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Byzantine light weight solidi


Hrefn
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A new purchase has lead me to reading more about light weight solidi of Byzantium, and in particular those of Justin II which have OB*+* in the exergue.  Their value seems to be 22 siliquae, compared to a full weight solidus of 24 siliquae.  These light weight solidi are found mainly outside the borders of the Empire, and indeed it may have been illegal to use them in commerce inside the Empire.  The purpose for which they were made seems to have been lost.  

Aside from the the exergue, the only apparent difference from the usual solidus is the globus cruciger on the reverse has become a simple globus.

The mint which struck them is variously mentioned as either Constantinople or Antioch.  Antioch suffered a terrible earthquake during the reign of Justinian I in 526 AD.   Justinian caused the city to be rebuilt and renamed Theuopolis, the city of God.  Supporters of the Antiochene origin of these light weight solidi take the reverse legend which ends in “theta sigma” as evidence for their theory.  I notice that when CNG lists these, they are always attributed to Constantinople, but other dealers do claim Antioch.  I have not seen an argument which is conclusive.  That space on imperial solidi is usually reserved for the officina letter, but theta-sigma does not correspond to the usual practice.  Perhaps it does signify THeuopoliS.

Please share your light weight solidus of whatever variety, and your opinions on their origins and purpose.  image.jpeg.41d3862d135e4c3b670be0893c16189a.jpegimage.jpeg.5798292f8ed77be818c7bc06111f919c.jpeg

 

 

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  • 4 weeks later...

A new auction win from Roma Numismatics.  There are better struck light weight solidi of Maurice Tiberius on the market.  This coin differs from the usual full weight solidus only by the small star in the field on the obverse, and its mass of 4.33 grams.  Nevertheless, I found the portrait appealing.image.jpeg.9af2cc52de7c0e9951c7fa4c07c666ec.jpeg4AE8FA5A-2946-4368-8329-AD4FCBC34DCD.jpeg.21959fa828ad6862e6f3dcdf9dff67f2.jpeg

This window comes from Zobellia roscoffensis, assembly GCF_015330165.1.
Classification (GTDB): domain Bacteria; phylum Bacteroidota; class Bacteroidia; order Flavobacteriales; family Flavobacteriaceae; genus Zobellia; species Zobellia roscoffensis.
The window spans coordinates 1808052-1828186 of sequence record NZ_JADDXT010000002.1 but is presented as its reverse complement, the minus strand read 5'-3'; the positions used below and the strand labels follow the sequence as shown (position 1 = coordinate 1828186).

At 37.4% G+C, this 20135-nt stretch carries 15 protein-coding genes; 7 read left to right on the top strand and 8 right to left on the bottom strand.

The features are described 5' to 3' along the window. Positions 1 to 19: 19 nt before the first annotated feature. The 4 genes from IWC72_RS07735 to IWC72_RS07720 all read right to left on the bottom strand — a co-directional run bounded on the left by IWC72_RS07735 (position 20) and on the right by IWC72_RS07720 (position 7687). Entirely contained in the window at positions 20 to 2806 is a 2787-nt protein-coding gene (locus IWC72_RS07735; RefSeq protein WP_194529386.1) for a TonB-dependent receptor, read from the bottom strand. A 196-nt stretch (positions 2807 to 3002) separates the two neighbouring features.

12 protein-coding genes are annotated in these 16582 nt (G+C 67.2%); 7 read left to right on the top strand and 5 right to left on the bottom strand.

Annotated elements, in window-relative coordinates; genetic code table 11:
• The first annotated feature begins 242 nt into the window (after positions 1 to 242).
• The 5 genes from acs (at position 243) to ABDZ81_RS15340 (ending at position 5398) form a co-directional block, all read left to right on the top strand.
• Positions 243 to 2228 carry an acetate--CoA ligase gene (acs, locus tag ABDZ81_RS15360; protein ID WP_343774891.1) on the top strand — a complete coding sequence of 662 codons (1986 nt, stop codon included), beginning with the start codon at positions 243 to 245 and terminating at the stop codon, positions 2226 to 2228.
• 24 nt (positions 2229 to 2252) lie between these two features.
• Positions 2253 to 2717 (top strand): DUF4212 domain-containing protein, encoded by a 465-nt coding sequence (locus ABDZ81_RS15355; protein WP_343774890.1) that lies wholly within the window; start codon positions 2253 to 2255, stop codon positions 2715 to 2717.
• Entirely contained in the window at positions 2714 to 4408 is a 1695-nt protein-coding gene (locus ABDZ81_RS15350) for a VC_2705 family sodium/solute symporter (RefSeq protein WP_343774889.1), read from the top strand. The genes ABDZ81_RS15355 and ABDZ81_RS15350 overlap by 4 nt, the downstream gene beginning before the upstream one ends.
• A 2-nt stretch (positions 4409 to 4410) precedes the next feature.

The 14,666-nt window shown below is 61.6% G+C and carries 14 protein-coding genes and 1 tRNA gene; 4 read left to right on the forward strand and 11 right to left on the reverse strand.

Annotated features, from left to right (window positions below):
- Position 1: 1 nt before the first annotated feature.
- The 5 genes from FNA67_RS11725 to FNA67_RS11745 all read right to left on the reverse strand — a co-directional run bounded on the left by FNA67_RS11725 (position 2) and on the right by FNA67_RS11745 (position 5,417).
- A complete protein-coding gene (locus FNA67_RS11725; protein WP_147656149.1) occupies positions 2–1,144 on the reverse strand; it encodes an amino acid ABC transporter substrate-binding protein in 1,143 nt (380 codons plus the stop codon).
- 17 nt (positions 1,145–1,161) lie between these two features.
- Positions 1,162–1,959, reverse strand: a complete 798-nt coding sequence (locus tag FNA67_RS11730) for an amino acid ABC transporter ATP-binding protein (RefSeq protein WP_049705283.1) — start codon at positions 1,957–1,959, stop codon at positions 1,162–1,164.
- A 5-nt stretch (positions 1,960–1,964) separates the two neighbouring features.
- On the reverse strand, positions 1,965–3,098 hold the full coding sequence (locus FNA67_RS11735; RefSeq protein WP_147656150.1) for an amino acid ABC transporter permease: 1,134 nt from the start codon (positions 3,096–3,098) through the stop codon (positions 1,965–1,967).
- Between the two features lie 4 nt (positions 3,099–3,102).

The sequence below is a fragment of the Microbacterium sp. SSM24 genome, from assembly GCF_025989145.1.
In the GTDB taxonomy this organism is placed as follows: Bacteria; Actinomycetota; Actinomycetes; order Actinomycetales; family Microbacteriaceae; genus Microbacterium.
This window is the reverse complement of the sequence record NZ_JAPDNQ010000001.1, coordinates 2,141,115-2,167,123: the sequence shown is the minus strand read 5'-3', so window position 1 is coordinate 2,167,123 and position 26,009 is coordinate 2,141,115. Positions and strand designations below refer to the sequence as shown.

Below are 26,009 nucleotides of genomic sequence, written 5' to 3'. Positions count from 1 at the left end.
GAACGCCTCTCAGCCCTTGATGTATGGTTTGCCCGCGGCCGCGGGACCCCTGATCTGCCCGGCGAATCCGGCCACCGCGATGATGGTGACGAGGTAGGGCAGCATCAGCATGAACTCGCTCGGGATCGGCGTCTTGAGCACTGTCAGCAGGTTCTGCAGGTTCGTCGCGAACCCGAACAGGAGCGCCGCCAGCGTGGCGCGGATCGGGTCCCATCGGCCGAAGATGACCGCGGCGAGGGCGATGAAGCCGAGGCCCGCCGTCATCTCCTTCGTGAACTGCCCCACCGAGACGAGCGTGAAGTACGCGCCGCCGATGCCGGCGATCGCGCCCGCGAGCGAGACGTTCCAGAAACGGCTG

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Here is a talk by Robert Hoge who is ANS curator emeritus on the light weight solidi.  Some beautiful coins are shown.  The coins were issued in weights which probably correspond to 23, 22, and 20 siliqua or carats in size.  I did not appreciate the number of issues, and the length of time over which they were issued - both much longer and more various than I had supposed.   

 

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On 10/16/2022 at 2:35 PM, Hrefn said:

A new purchase has lead me to reading more about light weight solidi of Byzantium, and in particular those of Justin II which have OB*+* in the exergue.  Their value seems to be 22 siliquae, compared to a full weight solidus of 24 siliquae.  These light weight solidi are found mainly outside the borders of the Empire, and indeed it may have been illegal to use them in commerce inside the Empire.  The purpose for which they were made seems to have been lost.  

Aside from the the exergue, the only apparent difference from the usual solidus is the globus cruciger on the reverse has become a simple globus.

The mint which struck them is variously mentioned as either Constantinople or Antioch.  Antioch suffered a terrible earthquake during the reign of Justinian I in 526 AD.   Justinian caused the city to be rebuilt and renamed Theuopolis, the city of God.  Supporters of the Antiochene origin of these light weight solidi take the reverse legend which ends in “theta sigma” as evidence for their theory.  I notice that when CNG lists these, they are always attributed to Constantinople, but other dealers do claim Antioch.  I have not seen an argument which is conclusive.  That space on imperial solidi is usually reserved for the officina letter, but theta-sigma does not correspond to the usual practice.  Perhaps it does signify THeuopoliS.

Please share your light weight solidus of whatever variety, and your opinions on their origins and purpose.  image.jpeg.41d3862d135e4c3b670be0893c16189a.jpegimage.jpeg.5798292f8ed77be818c7bc06111f919c.jpeg

Beautifull coin!

 

 

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